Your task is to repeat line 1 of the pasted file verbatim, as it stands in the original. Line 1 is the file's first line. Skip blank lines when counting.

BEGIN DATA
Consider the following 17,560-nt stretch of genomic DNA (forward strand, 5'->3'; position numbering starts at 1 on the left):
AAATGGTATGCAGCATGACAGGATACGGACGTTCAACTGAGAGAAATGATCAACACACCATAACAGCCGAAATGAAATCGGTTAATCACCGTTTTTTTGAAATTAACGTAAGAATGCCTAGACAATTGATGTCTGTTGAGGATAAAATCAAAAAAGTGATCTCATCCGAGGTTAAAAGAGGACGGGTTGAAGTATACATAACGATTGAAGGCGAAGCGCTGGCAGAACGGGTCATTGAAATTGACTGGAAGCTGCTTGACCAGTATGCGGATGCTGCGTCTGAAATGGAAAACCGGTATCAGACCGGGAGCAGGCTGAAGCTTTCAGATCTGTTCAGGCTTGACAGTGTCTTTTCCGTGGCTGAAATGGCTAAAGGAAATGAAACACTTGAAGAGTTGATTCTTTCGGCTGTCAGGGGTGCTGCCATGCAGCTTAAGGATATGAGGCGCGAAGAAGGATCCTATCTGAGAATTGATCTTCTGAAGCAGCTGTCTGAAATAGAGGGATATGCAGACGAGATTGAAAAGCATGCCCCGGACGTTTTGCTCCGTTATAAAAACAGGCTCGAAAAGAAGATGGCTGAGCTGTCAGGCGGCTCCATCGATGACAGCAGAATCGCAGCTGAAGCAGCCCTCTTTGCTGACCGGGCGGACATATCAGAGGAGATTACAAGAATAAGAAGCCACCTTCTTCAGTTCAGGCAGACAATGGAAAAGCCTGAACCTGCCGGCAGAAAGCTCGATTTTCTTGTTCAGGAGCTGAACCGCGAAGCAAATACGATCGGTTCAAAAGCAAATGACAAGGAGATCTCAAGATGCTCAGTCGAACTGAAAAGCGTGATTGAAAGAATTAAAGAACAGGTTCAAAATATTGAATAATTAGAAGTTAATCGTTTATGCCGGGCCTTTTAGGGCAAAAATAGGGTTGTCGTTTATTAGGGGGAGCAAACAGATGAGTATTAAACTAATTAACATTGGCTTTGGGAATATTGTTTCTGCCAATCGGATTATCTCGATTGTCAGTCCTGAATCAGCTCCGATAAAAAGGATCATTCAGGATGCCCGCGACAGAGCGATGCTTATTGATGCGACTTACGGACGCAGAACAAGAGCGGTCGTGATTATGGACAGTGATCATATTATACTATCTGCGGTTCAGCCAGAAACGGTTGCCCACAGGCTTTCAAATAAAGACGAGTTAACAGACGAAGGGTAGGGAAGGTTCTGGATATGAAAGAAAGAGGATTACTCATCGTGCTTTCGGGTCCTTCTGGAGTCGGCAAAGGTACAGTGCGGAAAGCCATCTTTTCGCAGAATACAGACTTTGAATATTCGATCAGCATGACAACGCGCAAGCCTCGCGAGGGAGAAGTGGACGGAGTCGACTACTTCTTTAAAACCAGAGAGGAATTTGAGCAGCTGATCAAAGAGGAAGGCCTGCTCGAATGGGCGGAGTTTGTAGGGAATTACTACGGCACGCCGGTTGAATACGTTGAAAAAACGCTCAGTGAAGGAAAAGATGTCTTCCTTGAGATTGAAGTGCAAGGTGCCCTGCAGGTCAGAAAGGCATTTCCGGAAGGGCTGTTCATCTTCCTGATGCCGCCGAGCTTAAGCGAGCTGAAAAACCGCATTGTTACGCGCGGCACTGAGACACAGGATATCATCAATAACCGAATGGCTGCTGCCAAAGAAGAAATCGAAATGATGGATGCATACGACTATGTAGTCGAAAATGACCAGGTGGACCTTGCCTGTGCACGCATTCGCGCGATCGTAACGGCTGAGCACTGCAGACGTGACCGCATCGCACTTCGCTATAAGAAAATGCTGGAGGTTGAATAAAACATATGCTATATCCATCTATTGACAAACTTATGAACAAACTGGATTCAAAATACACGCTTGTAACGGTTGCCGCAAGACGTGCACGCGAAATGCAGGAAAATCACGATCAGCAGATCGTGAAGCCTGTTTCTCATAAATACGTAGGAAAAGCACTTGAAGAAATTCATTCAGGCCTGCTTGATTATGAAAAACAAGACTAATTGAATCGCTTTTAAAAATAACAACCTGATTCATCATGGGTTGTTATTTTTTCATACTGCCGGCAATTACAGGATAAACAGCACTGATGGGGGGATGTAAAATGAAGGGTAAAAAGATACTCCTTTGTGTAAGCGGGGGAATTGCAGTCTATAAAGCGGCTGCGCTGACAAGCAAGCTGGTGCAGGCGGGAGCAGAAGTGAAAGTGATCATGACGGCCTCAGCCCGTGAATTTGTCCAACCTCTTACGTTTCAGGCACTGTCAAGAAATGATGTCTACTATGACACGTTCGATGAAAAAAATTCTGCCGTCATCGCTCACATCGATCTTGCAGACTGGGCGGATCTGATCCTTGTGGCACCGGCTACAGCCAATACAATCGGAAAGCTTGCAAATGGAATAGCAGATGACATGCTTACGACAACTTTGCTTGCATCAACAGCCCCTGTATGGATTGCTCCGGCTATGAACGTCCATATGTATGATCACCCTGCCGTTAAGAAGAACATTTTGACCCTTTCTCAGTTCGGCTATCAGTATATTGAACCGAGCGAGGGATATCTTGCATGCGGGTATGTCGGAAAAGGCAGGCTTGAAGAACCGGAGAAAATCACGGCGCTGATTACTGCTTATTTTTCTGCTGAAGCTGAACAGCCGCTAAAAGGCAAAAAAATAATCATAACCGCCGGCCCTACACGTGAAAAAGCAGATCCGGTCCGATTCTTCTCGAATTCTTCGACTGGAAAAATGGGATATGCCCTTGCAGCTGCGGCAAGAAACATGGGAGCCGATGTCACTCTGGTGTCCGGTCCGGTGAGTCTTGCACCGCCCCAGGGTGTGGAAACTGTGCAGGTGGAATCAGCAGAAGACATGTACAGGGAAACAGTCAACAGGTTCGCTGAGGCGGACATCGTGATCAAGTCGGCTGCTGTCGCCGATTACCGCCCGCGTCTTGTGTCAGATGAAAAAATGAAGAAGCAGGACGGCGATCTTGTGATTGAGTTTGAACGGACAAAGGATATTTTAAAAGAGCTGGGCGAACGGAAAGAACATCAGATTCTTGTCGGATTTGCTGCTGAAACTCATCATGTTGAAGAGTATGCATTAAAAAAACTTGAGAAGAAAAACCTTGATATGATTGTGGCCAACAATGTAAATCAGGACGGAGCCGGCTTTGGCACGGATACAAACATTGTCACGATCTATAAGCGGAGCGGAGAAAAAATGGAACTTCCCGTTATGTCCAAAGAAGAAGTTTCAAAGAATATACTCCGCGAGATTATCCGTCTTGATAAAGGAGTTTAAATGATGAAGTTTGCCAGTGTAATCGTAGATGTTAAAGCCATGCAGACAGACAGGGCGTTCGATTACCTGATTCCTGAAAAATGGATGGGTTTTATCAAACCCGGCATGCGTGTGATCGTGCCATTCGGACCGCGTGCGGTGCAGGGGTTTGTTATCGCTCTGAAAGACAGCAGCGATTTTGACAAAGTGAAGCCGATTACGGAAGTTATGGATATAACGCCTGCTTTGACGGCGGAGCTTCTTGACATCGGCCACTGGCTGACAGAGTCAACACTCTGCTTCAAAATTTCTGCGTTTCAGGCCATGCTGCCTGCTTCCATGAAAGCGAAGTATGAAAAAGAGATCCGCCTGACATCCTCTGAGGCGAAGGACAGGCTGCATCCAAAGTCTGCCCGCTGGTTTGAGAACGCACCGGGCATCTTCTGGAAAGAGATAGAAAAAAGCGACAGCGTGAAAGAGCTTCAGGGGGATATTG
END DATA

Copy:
Consider the following 17,560-nt stretch of genomic DNA (forward strand, 5'->3'; position numbering starts at 1 on the left):